Good old Facebook memories: it presents a mixed bag at the moment. Facebook memories provide a “on this day” reminder.
There are daily reminders of what Martin, Hugo, and I were doing on this day three years ago. Bittersweet memories: memories of when we still held hope that Hugo might be able to come home with us. Martin and I would post every day, providing an update about our son’s progress and my own to our family and friends across the world.
That was not to be. The photos and videos we took of Hugo during the 35 days of his life are all we have, and all we shall ever have. Every one is precious.
Seeing the videos and photos pop up in my memories make me smile: my beautiful strong boy with all his feisty fierceness, showing how he earned from his nurses the nickname ‘Hugo Boss’.
Sharing the video and photo memories helps raise awareness, too: there are many friends I have made since Hugo. These friends have read my posts, have heard me talk about Hugo, and have seen photos but videos are something I share less frequently.
Seeing these videos on Facebook, along with the heartfelt emotion connected to the progress update of the particular day helps share knowledge about very premature babies and the parents who hold constant vigil. Those babies’ strength, as well as the constant ups and downs of the rollercoaster journey that is the neonatal intensive care unit.
Today, this popped up in my Facebook memories: my dear friend Michaela had included our story in the booklet for NHS Change Day.
When the booklet arrived, I was still (still! nearly two weeks after my initial admission) an inpatient in St George’s postnatal ward. There are massive gaps in my memories of that time, but I do remember receiving the booklet, and posting on Facebook about how proud I was that Hugo had been included. He was 16 weeks premature, weighed less than a tin of baked beans but look, he was famous already!
This morning, seeing a friend’s comment on the post three years ago made me pause:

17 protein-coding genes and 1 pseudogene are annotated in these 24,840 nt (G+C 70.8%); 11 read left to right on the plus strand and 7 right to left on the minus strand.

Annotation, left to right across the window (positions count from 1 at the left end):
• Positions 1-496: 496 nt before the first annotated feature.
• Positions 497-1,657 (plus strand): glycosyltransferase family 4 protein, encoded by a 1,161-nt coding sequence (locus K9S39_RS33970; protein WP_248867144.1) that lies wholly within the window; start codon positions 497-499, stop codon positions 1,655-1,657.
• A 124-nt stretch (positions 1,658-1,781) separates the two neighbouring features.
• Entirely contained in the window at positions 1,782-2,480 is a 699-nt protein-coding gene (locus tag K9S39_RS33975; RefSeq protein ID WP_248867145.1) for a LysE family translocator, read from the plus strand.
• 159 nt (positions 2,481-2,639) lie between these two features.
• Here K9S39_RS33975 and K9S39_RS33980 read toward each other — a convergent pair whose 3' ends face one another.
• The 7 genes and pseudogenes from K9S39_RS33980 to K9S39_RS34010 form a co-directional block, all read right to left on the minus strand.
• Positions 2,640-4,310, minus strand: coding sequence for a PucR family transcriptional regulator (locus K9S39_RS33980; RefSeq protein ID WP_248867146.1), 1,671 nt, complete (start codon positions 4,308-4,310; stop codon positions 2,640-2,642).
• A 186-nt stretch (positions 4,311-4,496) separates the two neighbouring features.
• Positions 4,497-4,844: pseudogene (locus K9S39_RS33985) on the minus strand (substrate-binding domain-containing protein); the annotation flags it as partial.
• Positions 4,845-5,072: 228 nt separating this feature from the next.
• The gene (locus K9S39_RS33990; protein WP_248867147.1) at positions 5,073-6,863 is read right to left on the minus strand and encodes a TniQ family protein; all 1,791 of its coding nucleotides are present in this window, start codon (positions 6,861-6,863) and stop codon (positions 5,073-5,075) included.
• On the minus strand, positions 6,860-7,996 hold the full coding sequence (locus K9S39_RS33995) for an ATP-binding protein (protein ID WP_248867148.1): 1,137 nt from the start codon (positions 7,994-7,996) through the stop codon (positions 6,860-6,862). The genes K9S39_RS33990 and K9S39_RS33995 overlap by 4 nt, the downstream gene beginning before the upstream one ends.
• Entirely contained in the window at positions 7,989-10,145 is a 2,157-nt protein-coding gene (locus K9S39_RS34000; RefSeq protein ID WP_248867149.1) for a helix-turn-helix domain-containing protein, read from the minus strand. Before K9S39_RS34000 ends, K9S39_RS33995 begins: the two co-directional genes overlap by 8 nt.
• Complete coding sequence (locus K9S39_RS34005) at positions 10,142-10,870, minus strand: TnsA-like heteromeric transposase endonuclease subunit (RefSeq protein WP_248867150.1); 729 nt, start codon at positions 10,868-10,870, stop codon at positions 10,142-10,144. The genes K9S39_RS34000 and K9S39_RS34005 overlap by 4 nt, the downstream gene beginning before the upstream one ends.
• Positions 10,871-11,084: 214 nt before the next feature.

Famous! Already! Destined for greatness, obviously.
Prescient, but in a way no one wanted.
Hugo was destined for greatness. He is, through his legacy, helping transform the care and experience of other families like mine, through knowledge and education, and through fundraising.
That I would much rather Hugo be with me, being an adorable tyrannical cheeky loveable threenager goes without saying.
But he is not.
I have survived the past three years, somehow. Not only have I survived, but I have thrived. I am raising awareness of HELLP syndrome, premature babies, and helping improve care for fellow bereaved parents.
I am even now working with the NHS Horizons team, which is where NHS Change Day originated. It is a job I love in a team full of fabulous people.
That is not to say life is easy: it is not, far from it. Living with grief, as well as post-traumatic stress disorder and all the fun and games that come with that is really bloody tough.
I am writing this for other mummies and daddies in a similar position. The death of your precious baby is, quite literally, the worst thing that can ever happen to you. You think the grief will kill you. Sometimes, you hope that it will kill you. You can see no light at the end of the tunnel. But that tunnel has lots of twists and turns…keep going, the light will flicker and glimmer and tease you and disappear but it is there.
Life will never be the same again.
But it is possible to live.
I am writing this for myself, too. I need to remember to be self-compassionate. That it is acceptable for me to have down days, to not have it all together. To reflect that what I have achieved in the past three years is extraordinary.
To understand that three years later, three years is no time at all.